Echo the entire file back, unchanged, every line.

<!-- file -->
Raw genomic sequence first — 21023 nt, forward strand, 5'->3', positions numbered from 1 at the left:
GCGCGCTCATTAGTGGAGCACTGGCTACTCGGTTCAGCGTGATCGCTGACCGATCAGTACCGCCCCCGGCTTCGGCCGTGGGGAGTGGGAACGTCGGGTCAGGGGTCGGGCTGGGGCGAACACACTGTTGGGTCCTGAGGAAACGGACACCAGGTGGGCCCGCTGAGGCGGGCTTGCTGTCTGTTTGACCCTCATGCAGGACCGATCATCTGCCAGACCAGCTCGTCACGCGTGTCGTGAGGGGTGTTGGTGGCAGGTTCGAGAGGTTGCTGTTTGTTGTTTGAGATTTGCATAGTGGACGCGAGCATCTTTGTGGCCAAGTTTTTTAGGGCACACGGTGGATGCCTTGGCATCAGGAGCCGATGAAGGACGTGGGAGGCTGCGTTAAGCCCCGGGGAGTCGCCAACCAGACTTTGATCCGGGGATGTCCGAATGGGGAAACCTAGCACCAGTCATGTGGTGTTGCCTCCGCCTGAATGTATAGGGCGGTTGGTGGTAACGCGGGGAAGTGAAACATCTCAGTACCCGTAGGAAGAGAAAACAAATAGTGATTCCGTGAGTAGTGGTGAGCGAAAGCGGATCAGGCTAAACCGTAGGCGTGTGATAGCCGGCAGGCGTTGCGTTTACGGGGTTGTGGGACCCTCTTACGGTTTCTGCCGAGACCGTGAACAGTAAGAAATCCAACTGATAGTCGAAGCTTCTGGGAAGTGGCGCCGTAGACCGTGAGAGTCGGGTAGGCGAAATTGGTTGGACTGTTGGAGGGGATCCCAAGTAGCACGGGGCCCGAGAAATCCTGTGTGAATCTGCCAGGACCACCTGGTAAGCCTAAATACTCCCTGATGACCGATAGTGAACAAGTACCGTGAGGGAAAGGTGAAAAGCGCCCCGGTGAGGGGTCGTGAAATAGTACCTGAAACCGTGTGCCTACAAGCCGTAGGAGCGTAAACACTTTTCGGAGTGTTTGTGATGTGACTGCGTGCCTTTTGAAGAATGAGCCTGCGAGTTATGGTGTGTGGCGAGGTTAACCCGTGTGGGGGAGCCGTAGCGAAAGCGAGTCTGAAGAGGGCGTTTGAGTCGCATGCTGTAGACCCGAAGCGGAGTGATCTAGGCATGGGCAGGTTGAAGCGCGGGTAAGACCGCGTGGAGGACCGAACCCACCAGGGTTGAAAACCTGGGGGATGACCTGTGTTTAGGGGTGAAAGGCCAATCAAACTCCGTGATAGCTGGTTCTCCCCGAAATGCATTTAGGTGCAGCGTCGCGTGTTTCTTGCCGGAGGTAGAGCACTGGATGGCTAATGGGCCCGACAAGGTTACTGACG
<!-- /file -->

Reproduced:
Raw genomic sequence first — 21023 nt, forward strand, 5'->3', positions numbered from 1 at the left:
GCGCGCTCATTAGTGGAGCACTGGCTACTCGGTTCAGCGTGATCGCTGACCGATCAGTACCGCCCCCGGCTTCGGCCGTGGGGAGTGGGAACGTCGGGTCAGGGGTCGGGCTGGGGCGAACACACTGTTGGGTCCTGAGGAAACGGACACCAGGTGGGCCCGCTGAGGCGGGCTTGCTGTCTGTTTGACCCTCATGCAGGACCGATCATCTGCCAGACCAGCTCGTCACGCGTGTCGTGAGGGGTGTTGGTGGCAGGTTCGAGAGGTTGCTGTTTGTTGTTTGAGATTTGCATAGTGGACGCGAGCATCTTTGTGGCCAAGTTTTTTAGGGCACACGGTGGATGCCTTGGCATCAGGAGCCGATGAAGGACGTGGGAGGCTGCGTTAAGCCCCGGGGAGTCGCCAACCAGACTTTGATCCGGGGATGTCCGAATGGGGAAACCTAGCACCAGTCATGTGGTGTTGCCTCCGCCTGAATGTATAGGGCGGTTGGTGGTAACGCGGGGAAGTGAAACATCTCAGTACCCGTAGGAAGAGAAAACAAATAGTGATTCCGTGAGTAGTGGTGAGCGAAAGCGGATCAGGCTAAACCGTAGGCGTGTGATAGCCGGCAGGCGTTGCGTTTACGGGGTTGTGGGACCCTCTTACGGTTTCTGCCGAGACCGTGAACAGTAAGAAATCCAACTGATAGTCGAAGCTTCTGGGAAGTGGCGCCGTAGACCGTGAGAGTCGGGTAGGCGAAATTGGTTGGACTGTTGGAGGGGATCCCAAGTAGCACGGGGCCCGAGAAATCCTGTGTGAATCTGCCAGGACCACCTGGTAAGCCTAAATACTCCCTGATGACCGATAGTGAACAAGTACCGTGAGGGAAAGGTGAAAAGCGCCCCGGTGAGGGGTCGTGAAATAGTACCTGAAACCGTGTGCCTACAAGCCGTAGGAGCGTAAACACTTTTCGGAGTGTTTGTGATGTGACTGCGTGCCTTTTGAAGAATGAGCCTGCGAGTTATGGTGTGTGGCGAGGTTAACCCGTGTGGGGGAGCCGTAGCGAAAGCGAGTCTGAAGAGGGCGTTTGAGTCGCATGCTGTAGACCCGAAGCGGAGTGATCTAGGCATGGGCAGGTTGAAGCGCGGGTAAGACCGCGTGGAGGACCGAACCCACCAGGGTTGAAAACCTGGGGGATGACCTGTGTTTAGGGGTGAAAGGCCAATCAAACTCCGTGATAGCTGGTTCTCCCCGAAATGCATTTAGGTGCAGCGTCGCGTGTTTCTTGCCGGAGGTAGAGCACTGGATGGCTAATGGGCCCGACAAGGTTACTGACG